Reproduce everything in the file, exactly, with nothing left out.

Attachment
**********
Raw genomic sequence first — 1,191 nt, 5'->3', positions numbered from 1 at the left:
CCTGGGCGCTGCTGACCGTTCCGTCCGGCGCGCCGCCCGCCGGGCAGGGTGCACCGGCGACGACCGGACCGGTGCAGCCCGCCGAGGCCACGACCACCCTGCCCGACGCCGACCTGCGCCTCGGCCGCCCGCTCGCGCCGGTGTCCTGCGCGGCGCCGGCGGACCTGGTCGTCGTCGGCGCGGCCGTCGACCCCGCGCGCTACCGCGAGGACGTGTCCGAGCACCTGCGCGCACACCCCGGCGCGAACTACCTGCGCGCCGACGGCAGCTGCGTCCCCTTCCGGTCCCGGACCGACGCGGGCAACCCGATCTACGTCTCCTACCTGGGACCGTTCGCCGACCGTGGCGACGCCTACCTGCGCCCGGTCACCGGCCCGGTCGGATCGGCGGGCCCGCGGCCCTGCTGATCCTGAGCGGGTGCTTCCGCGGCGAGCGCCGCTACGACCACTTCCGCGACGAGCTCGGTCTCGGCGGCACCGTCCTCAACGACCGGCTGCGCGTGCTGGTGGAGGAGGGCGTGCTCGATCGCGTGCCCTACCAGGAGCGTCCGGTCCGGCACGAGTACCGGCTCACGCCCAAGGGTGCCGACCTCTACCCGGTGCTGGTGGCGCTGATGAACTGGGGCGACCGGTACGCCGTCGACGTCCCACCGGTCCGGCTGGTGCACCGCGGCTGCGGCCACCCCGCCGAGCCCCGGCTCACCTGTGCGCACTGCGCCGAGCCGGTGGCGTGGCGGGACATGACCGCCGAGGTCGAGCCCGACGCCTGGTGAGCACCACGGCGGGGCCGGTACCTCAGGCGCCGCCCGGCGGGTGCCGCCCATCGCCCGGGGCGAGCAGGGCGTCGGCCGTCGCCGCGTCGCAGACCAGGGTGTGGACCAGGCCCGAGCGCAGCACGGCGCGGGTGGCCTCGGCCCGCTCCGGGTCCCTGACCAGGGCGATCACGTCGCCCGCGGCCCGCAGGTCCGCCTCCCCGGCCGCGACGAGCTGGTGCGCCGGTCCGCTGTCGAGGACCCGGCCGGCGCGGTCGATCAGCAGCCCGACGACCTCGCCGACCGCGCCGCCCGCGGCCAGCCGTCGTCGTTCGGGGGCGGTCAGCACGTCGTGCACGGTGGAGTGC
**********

Raw genomic sequence first — 1,191 nt, 5'->3', positions numbered from 1 at the left:
CCTGGGCGCTGCTGACCGTTCCGTCCGGCGCGCCGCCCGCCGGGCAGGGTGCACCGGCGACGACCGGACCGGTGCAGCCCGCCGAGGCCACGACCACCCTGCCCGACGCCGACCTGCGCCTCGGCCGCCCGCTCGCGCCGGTGTCCTGCGCGGCGCCGGCGGACCTGGTCGTCGTCGGCGCGGCCGTCGACCCCGCGCGCTACCGCGAGGACGTGTCCGAGCACCTGCGCGCACACCCCGGCGCGAACTACCTGCGCGCCGACGGCAGCTGCGTCCCCTTCCGGTCCCGGACCGACGCGGGCAACCCGATCTACGTCTCCTACCTGGGACCGTTCGCCGACCGTGGCGACGCCTACCTGCGCCCGGTCACCGGCCCGGTCGGATCGGCGGGCCCGCGGCCCTGCTGATCCTGAGCGGGTGCTTCCGCGGCGAGCGCCGCTACGACCACTTCCGCGACGAGCTCGGTCTCGGCGGCACCGTCCTCAACGACCGGCTGCGCGTGCTGGTGGAGGAGGGCGTGCTCGATCGCGTGCCCTACCAGGAGCGTCCGGTCCGGCACGAGTACCGGCTCACGCCCAAGGGTGCCGACCTCTACCCGGTGCTGGTGGCGCTGATGAACTGGGGCGACCGGTACGCCGTCGACGTCCCACCGGTCCGGCTGGTGCACCGCGGCTGCGGCCACCCCGCCGAGCCCCGGCTCACCTGTGCGCACTGCGCCGAGCCGGTGGCGTGGCGGGACATGACCGCCGAGGTCGAGCCCGACGCCTGGTGAGCACCACGGCGGGGCCGGTACCTCAGGCGCCGCCCGGCGGGTGCCGCCCATCGCCCGGGGCGAGCAGGGCGTCGGCCGTCGCCGCGTCGCAGACCAGGGTGTGGACCAGGCCCGAGCGCAGCACGGCGCGGGTGGCCTCGGCCCGCTCCGGGTCCCTGACCAGGGCGATCACGTCGCCCGCGGCCCGCAGGTCCGCCTCCCCGGCCGCGACGAGCTGGTGCGCCGGTCCGCTGTCGAGGACCCGGCCGGCGCGGTCGATCAGCAGCCCGACGACCTCGCCGACCGCGCCGCCCGCGGCCAGCCGTCGTCGTTCGGGGGCGGTCAGCACGTCGTGCACGGTGGAGTGC